Crossing the Bridge of Death in Deir Ezzor

DEIR EZZOR— On a pitch-black night, we wait in our taxi on the embankment. A fighter informs us there are wounded on the bridge, and that his comrades are trying to reach them. The official name of this deadly crossing — Siyahseyah Bridge — has been discarded; it is now called the bridge of death.

Written by Ahmad Khalil Published on Read time Approx. 4 minutes

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Syria’s eastern city of Deir Ezzor is effectively a divided city, split between government and opposition-held areas.

The rebels briefly gained an upper hand when they captured the Siyasiyeh Bridge in late January, effectively cutting off regime supplies to the adjoining province of Hasakeh. But the price tag was a heavy one.

Snipers and rocket launchers constantly target the bridge, and many who try to navigate the dangerous path are killed before reaching the opposite embankment. One can only venture to cross at the darkest hour of the night. On moonlit nights, rebel brigades prevent civilians from crossing, as any wrong move could lead to injury, or even death.

Our taxi driver Abu Abdullah, in his 40s, says a sniper has been shooting at the bridge all day. “More than five cars have tried crossing the bridge today,” he says, “and each one was hit. Even some passengers fell into the water.”

I ask if they can be rescued. Abu Abdullah replies that there is not much that can be done.  But they have no choice. As Abu Abdullah explains: “This bridge is the last entry point to the city after the suspension bridge was destroyed.”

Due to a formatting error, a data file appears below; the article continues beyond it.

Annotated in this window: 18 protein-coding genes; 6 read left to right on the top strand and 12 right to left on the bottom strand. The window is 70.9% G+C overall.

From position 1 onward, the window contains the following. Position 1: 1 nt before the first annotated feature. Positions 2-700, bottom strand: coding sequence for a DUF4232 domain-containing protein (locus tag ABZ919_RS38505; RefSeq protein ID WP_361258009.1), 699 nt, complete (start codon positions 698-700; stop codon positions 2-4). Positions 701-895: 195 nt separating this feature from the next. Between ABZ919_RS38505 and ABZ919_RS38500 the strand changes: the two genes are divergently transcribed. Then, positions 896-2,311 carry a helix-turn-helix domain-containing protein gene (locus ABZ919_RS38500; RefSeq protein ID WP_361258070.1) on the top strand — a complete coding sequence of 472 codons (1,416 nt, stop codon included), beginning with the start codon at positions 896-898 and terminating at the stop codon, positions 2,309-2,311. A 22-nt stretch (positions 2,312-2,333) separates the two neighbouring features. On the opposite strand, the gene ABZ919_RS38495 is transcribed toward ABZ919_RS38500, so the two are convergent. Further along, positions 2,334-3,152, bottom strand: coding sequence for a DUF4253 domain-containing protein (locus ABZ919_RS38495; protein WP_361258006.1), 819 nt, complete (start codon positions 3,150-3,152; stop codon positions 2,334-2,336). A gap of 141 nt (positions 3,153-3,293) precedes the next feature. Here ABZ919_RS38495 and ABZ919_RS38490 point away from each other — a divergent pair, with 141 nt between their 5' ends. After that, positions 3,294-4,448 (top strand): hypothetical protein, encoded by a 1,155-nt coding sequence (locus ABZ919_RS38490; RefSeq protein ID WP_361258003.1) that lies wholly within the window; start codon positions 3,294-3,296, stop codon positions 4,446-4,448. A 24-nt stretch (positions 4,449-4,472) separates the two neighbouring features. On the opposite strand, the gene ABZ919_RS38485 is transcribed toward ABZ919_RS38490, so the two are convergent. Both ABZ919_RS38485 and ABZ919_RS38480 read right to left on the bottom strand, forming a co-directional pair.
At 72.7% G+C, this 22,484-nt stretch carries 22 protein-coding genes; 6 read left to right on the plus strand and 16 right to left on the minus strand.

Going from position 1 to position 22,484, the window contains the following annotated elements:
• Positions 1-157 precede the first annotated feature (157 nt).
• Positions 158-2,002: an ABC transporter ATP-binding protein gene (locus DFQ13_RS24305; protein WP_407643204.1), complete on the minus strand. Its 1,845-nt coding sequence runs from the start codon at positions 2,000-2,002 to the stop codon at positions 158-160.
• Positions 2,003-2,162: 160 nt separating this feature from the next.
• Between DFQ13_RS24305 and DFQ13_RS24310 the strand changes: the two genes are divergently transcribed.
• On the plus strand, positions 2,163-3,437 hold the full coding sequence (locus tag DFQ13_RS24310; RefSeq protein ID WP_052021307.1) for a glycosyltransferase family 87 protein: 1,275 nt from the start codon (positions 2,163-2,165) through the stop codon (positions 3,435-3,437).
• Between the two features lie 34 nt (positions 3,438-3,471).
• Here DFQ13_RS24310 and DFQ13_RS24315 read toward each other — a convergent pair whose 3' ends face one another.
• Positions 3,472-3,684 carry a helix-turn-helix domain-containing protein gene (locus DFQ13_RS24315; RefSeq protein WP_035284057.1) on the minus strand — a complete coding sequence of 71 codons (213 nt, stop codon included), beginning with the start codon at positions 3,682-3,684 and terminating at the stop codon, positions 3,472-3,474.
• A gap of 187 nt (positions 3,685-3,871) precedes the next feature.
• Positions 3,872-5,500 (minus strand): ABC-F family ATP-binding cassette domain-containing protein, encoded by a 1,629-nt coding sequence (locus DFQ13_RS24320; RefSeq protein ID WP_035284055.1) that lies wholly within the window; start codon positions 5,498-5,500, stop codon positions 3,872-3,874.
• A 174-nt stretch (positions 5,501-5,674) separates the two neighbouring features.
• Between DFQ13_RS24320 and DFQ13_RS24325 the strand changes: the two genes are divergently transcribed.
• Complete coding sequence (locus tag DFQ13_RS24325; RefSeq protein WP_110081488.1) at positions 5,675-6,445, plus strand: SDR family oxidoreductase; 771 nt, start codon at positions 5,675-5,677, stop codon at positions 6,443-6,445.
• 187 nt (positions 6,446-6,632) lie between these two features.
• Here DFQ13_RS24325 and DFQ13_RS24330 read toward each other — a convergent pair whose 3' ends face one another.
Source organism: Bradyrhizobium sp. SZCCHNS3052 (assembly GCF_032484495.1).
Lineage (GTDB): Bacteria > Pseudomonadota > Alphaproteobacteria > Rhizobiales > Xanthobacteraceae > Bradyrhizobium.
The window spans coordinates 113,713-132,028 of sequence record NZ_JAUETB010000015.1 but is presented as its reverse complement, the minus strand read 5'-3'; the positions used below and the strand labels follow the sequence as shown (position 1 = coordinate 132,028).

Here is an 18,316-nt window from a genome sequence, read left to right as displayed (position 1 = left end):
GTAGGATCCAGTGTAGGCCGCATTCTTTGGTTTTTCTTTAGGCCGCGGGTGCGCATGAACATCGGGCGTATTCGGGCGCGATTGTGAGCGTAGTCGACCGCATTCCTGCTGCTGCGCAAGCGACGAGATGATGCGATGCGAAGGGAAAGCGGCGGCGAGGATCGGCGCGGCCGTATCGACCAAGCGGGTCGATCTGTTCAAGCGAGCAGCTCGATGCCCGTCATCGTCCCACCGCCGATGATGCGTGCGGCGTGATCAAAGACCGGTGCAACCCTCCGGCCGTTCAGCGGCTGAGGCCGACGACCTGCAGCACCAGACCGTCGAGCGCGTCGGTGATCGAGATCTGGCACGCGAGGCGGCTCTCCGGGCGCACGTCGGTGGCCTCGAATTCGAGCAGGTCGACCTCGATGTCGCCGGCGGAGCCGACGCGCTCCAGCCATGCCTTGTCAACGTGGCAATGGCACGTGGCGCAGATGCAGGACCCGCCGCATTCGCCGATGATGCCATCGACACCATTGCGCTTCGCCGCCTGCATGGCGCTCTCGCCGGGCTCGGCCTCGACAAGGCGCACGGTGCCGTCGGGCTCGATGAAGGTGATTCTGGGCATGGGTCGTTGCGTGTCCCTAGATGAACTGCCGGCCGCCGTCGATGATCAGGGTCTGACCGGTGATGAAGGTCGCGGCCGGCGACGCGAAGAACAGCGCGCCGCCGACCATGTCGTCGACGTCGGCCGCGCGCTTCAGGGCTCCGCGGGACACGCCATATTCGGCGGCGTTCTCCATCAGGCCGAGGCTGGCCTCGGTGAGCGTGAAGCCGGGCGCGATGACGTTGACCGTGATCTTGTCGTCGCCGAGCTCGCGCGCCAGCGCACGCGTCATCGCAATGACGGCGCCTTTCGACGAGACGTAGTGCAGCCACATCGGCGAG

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Deir Ezzor’s historic pedestrian suspension bridge, dating back to 1927 and once a major attraction for visitors, was pummeled into the river by regime shelling in May. Even bridges connecting neighborhoods within the city have been destroyed by similar bombardments.

The “death bridge” was also heavily damaged, but the rebels built a small wooden extension to span the remaining distance. At that point, the journey on foot begins.

One fighter walks up to Abu Abdullah to say we can now cross the bridge. He checks that we have all our lights off, then signals us to move forward. Abu Abdullah utters the shahada (the Muslim profession of faith) before driving at an insane speed across the bridge. He doesn’t pay attention to the potholes left by rockets. A few minutes would be enough to send us all to our graves, but we miraculously survive.

We reach a wooded area where Abu Abdullah asks us to get out before parking his taxi among the trees. He joins us as we walk over the wooden bridge, which is crowded with young people working to transport goods into the city. We stop to speak to one of Abu Abdullah’s relatives, and I overhear 21-year-old Sufian talking about work. They hadn’t had work in three days since the bridge was blocked due to shelling and because flour was being transported into the city.

“Now we’re back to work,” he says. “A few of the guys got hit today, but we continue doing what we do,” adding that he was targeted by a rocket but the fridge he was carrying on his back protected him from the flying shrapnel.